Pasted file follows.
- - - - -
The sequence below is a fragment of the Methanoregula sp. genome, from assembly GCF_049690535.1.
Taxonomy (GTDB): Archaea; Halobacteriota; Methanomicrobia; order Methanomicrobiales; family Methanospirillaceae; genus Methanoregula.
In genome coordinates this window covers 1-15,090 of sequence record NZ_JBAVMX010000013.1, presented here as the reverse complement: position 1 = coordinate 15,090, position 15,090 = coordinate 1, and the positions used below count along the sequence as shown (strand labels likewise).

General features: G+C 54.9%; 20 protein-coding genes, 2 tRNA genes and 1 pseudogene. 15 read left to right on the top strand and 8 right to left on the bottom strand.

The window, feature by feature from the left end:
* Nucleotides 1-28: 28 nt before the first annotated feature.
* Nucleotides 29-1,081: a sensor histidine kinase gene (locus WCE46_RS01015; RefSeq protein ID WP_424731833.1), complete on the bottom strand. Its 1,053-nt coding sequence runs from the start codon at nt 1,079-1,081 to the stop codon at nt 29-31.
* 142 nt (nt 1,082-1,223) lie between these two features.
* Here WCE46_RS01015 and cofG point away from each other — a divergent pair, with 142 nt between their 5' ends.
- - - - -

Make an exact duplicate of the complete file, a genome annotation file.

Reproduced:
The sequence below is a fragment of the Methanoregula sp. genome, from assembly GCF_049690535.1.
Taxonomy (GTDB): Archaea; Halobacteriota; Methanomicrobia; order Methanomicrobiales; family Methanospirillaceae; genus Methanoregula.
In genome coordinates this window covers 1-15,090 of sequence record NZ_JBAVMX010000013.1, presented here as the reverse complement: position 1 = coordinate 15,090, position 15,090 = coordinate 1, and the positions used below count along the sequence as shown (strand labels likewise).

General features: G+C 54.9%; 20 protein-coding genes, 2 tRNA genes and 1 pseudogene. 15 read left to right on the top strand and 8 right to left on the bottom strand.

The window, feature by feature from the left end:
* Nucleotides 1-28: 28 nt before the first annotated feature.
* Nucleotides 29-1,081: a sensor histidine kinase gene (locus WCE46_RS01015; RefSeq protein ID WP_424731833.1), complete on the bottom strand. Its 1,053-nt coding sequence runs from the start codon at nt 1,079-1,081 to the stop codon at nt 29-31.
* 142 nt (nt 1,082-1,223) lie between these two features.
* Here WCE46_RS01015 and cofG point away from each other — a divergent pair, with 142 nt between their 5' ends.